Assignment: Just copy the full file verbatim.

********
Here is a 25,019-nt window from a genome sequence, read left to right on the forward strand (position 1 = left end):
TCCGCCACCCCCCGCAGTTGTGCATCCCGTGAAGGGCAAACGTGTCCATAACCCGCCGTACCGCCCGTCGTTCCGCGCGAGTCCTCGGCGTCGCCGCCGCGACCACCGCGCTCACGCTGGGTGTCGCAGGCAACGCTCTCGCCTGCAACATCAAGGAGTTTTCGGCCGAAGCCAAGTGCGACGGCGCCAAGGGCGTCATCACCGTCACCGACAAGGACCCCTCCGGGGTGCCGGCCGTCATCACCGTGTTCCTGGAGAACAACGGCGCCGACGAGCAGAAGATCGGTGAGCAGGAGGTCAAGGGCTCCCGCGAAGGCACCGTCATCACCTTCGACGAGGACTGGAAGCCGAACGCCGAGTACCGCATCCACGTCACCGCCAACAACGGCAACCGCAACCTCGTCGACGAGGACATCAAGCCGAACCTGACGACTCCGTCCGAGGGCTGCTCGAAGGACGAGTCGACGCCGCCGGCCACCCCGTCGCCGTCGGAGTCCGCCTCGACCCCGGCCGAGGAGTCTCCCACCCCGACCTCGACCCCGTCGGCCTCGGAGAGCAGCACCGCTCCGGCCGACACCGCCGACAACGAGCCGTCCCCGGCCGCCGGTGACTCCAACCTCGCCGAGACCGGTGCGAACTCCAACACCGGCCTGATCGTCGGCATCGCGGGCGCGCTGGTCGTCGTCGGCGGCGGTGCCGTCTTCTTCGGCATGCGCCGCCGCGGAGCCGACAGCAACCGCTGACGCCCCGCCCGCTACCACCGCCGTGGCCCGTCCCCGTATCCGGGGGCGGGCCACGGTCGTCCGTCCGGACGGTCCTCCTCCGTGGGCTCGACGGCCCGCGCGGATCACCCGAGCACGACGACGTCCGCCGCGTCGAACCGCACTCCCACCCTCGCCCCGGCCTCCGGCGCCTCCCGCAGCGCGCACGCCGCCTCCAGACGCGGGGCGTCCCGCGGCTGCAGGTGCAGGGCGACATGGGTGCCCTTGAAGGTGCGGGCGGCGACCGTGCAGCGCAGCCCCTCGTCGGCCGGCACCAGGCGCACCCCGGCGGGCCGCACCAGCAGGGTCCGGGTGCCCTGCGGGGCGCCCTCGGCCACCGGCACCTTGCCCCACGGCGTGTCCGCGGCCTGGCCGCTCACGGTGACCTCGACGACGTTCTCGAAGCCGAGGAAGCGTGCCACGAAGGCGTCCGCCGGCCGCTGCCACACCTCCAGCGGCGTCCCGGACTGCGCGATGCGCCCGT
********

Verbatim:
Here is a 25,019-nt window from a genome sequence, read left to right on the forward strand (position 1 = left end):
TCCGCCACCCCCCGCAGTTGTGCATCCCGTGAAGGGCAAACGTGTCCATAACCCGCCGTACCGCCCGTCGTTCCGCGCGAGTCCTCGGCGTCGCCGCCGCGACCACCGCGCTCACGCTGGGTGTCGCAGGCAACGCTCTCGCCTGCAACATCAAGGAGTTTTCGGCCGAAGCCAAGTGCGACGGCGCCAAGGGCGTCATCACCGTCACCGACAAGGACCCCTCCGGGGTGCCGGCCGTCATCACCGTGTTCCTGGAGAACAACGGCGCCGACGAGCAGAAGATCGGTGAGCAGGAGGTCAAGGGCTCCCGCGAAGGCACCGTCATCACCTTCGACGAGGACTGGAAGCCGAACGCCGAGTACCGCATCCACGTCACCGCCAACAACGGCAACCGCAACCTCGTCGACGAGGACATCAAGCCGAACCTGACGACTCCGTCCGAGGGCTGCTCGAAGGACGAGTCGACGCCGCCGGCCACCCCGTCGCCGTCGGAGTCCGCCTCGACCCCGGCCGAGGAGTCTCCCACCCCGACCTCGACCCCGTCGGCCTCGGAGAGCAGCACCGCTCCGGCCGACACCGCCGACAACGAGCCGTCCCCGGCCGCCGGTGACTCCAACCTCGCCGAGACCGGTGCGAACTCCAACACCGGCCTGATCGTCGGCATCGCGGGCGCGCTGGTCGTCGTCGGCGGCGGTGCCGTCTTCTTCGGCATGCGCCGCCGCGGAGCCGACAGCAACCGCTGACGCCCCGCCCGCTACCACCGCCGTGGCCCGTCCCCGTATCCGGGGGCGGGCCACGGTCGTCCGTCCGGACGGTCCTCCTCCGTGGGCTCGACGGCCCGCGCGGATCACCCGAGCACGACGACGTCCGCCGCGTCGAACCGCACTCCCACCCTCGCCCCGGCCTCCGGCGCCTCCCGCAGCGCGCACGCCGCCTCCAGACGCGGGGCGTCCCGCGGCTGCAGGTGCAGGGCGACATGGGTGCCCTTGAAGGTGCGGGCGGCGACCGTGCAGCGCAGCCCCTCGTCGGCCGGCACCAGGCGCACCCCGGCGGGCCGCACCAGCAGGGTCCGGGTGCCCTGCGGGGCGCCCTCGGCCACCGGCACCTTGCCCCACGGCGTGTCCGCGGCCTGGCCGCTCACGGTGACCTCGACGACGTTCTCGAAGCCGAGGAAGCGTGCCACGAAGGCGTCCGCCGGCCGCTGCCACACCTCCAGCGGCGTCCCGGACTGCGCGATGCGCCCGT